I think that question is easier when one is young and still believes in sourcing the root of a problem and blasting it into oblivion, rather than trimming the branches and leaves of whatever weed or tree has grown into some usable shade and then finding a cool spot to sit. For years and more than a few dollars I searched for the growth point of my affirmative answer to that question. I am glad I never found it, or eradicated it. I like the shade.

I was once my parents biggest critics.I held them forever ransomed in my heart for all I was and all I hadn’t in my life, and I thought I had nothing and I didn’t really like me. Therefore, I didn’t really like them. During all this I still was employed, had relationships, bore children. Inside the empty hole grew larger from the acid of anger and hate until there wasn’t enough anything to fill it up. Thankfully my life exploded or imploded in such a way that I sought help. Helping others was an integral part of helping myself. As Authentic Self began to gain in strength and I realized how little in life really was about me, I stopped wanting to root out and change my past.

I tried to grow past blame and anger and grow into a bit of personal and social responsibility, so in talking about my parents and childhood I switched my tactic to humor and forgiveness. I made a joke that covered in one sentence the made for TV-movie scandal plot that was my childhood complete with historical allusion. I forgave my parents, because forgiveness is never permission. I forgave, but did not forget nor would I see their choices as anything but mistakes and internally my Ego still excused many of my own "mistakes" by internally referencing my childhood circumstances.

As I stepped from the victim cape and into a victor costume came guilt; and I am one who believe guilt has a place in our lives, not shame, guilt. A conscience is a wonderful thing to nurture, sort of an internal GPS that says hey, you are truly making a wrong turn here, I stopped looking at all that had been done to me and instead began to look at the trail of havoc I had wrought. I have remained stuck in this mode of still believing wrong had been done to me and I had done wrong and trying to do less wrong while repairing and being responsible for past wreckage.

Recently another paradigm shift has begun to take place. It all started with my eco-consciousness and wanting to learn to compost. It is amazing how nourishing a little garbage can become when properly handled. Compost was my epiphany. Now I am applying the three "r"s to everything that is past and using it to help what I currently am planting.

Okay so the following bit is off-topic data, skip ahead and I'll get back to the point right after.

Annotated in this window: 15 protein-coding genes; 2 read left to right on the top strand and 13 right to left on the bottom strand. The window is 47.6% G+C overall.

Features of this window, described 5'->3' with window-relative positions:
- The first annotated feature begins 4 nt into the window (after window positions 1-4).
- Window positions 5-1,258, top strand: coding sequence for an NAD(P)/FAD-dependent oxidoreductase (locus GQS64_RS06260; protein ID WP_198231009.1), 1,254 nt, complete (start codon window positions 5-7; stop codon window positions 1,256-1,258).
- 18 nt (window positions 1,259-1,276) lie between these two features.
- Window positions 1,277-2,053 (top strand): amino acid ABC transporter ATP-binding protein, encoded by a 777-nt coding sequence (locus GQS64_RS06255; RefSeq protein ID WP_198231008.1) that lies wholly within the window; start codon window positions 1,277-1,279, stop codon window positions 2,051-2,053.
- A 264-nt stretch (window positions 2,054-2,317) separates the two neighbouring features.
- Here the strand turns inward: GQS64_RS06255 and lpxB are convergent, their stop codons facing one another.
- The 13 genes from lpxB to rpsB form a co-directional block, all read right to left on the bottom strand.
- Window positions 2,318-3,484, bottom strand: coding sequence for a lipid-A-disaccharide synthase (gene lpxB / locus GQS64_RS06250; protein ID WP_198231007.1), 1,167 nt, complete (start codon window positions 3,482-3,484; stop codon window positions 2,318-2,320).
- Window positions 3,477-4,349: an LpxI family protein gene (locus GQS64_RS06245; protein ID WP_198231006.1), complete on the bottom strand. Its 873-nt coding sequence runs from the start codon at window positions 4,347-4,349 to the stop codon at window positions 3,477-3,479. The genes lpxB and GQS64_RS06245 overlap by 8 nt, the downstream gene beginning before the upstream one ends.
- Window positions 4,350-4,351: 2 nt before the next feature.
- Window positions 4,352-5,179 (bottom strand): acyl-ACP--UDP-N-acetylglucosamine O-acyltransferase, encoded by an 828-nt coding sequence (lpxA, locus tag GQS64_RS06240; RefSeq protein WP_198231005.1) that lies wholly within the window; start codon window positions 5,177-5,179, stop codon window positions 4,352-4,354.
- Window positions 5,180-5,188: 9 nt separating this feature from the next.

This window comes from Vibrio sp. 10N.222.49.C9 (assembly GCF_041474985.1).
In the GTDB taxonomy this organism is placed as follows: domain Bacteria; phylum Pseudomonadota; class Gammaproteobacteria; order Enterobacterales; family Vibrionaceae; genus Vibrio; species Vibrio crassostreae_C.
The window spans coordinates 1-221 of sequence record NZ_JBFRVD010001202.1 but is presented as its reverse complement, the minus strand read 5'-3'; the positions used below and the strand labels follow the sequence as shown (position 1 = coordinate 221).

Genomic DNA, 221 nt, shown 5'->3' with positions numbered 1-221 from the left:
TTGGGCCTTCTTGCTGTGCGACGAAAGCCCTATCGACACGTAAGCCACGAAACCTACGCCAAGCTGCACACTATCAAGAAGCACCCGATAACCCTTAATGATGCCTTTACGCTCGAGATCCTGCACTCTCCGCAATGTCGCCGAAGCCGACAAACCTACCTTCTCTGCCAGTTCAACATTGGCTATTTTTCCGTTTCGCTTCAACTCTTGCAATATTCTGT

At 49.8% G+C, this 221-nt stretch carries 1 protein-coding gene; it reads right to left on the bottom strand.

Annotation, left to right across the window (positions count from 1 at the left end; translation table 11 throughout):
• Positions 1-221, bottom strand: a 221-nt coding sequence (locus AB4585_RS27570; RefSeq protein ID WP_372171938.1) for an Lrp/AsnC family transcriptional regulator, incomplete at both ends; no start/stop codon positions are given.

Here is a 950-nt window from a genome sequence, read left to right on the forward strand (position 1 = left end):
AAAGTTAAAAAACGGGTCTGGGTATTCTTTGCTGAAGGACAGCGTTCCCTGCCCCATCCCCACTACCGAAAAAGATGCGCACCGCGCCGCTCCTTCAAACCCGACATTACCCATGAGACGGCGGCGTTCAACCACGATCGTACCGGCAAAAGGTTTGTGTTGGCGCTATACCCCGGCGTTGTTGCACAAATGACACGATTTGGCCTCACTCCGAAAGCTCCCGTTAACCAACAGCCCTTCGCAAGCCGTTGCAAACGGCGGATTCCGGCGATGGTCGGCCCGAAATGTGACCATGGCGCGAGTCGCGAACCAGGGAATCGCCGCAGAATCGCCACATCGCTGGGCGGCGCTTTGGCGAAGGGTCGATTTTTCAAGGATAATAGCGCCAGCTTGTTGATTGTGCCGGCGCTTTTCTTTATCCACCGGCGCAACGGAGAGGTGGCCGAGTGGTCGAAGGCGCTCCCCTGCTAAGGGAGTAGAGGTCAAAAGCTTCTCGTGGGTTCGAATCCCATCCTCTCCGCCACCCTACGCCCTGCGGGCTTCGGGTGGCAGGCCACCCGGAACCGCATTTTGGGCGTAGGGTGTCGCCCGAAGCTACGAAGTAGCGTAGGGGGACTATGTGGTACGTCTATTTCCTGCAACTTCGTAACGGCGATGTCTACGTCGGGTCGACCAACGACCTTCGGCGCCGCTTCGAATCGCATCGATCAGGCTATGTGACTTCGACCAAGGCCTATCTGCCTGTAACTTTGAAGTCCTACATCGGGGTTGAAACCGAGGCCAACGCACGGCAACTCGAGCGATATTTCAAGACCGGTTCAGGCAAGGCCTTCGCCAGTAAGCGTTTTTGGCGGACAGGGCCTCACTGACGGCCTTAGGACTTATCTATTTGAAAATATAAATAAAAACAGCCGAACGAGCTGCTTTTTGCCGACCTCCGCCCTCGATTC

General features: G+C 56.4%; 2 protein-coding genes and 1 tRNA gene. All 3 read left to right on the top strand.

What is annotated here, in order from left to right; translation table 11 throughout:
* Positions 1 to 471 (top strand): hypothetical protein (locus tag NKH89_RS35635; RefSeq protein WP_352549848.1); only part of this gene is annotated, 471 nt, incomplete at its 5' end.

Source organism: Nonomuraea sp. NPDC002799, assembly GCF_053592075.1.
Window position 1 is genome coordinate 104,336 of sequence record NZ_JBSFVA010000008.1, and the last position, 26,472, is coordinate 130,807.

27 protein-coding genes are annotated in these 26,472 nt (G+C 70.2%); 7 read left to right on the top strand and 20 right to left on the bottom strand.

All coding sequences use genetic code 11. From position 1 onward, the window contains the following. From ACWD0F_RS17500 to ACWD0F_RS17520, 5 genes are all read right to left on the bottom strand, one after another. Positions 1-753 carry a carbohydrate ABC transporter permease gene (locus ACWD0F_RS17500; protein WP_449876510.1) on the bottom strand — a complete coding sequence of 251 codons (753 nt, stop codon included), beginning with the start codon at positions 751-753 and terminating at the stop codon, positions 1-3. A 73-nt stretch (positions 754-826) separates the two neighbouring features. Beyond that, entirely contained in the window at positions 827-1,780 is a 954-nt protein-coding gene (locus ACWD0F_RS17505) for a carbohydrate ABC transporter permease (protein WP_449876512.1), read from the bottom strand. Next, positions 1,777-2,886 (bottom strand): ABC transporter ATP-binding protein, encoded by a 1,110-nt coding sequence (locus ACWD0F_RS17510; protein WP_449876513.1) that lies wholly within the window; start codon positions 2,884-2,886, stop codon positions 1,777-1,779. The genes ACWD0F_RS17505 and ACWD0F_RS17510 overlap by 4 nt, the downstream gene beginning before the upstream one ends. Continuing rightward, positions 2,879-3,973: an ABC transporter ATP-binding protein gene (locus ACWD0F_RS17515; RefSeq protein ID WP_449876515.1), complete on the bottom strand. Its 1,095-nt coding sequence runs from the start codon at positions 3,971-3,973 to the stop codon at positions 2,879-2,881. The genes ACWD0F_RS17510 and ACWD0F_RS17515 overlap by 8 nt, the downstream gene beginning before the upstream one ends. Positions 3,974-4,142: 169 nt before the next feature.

"R"educe: Less is more. Whether its writing a novel, eating popcorn or driving the freeway, I go for the minimum number needed to fill the need. This also applies to my ego, preferring to un-capitalize the "I" and get it a life, cause its really more fun when its not about me.

"R"euse: Most of life’s experiences can have a point if we let them. Compost the organic, restructure the fallen, and re-imagine the neglected. This works for things, people, and experiences. Who knew the tatting I despised learning as a child would be so prized as a skill by my renaissance friends, or that old t-shirts made such good rugs. And nano-buddies, Writing is one of my favorite ways to re-use all my experiences. A life of only happy would a boring novel make. If your life is truly broken, as mine was once, then what an opportunity to create a beautiful mosaic.

"R"ecycle: Share. Ideas, hugs, everything. Pay all the good stuff forward. And no worries, there really are no new ideas, just new ways of presenting them that make them an original. Love eddies forward in remarkable ways, and those "mistakes" my parents made were "blessings" whose waves pushed me to shores where my life would never have landed otherwise.

I am a summation of all the threads that interplay to make this weave and therefore I would not name one a mistake and pull it free. Of course I am old, and a parent, and a parent whose children have become wonderful men in spite of her parenting so my answer may be tainted or at least tinted by that perspective.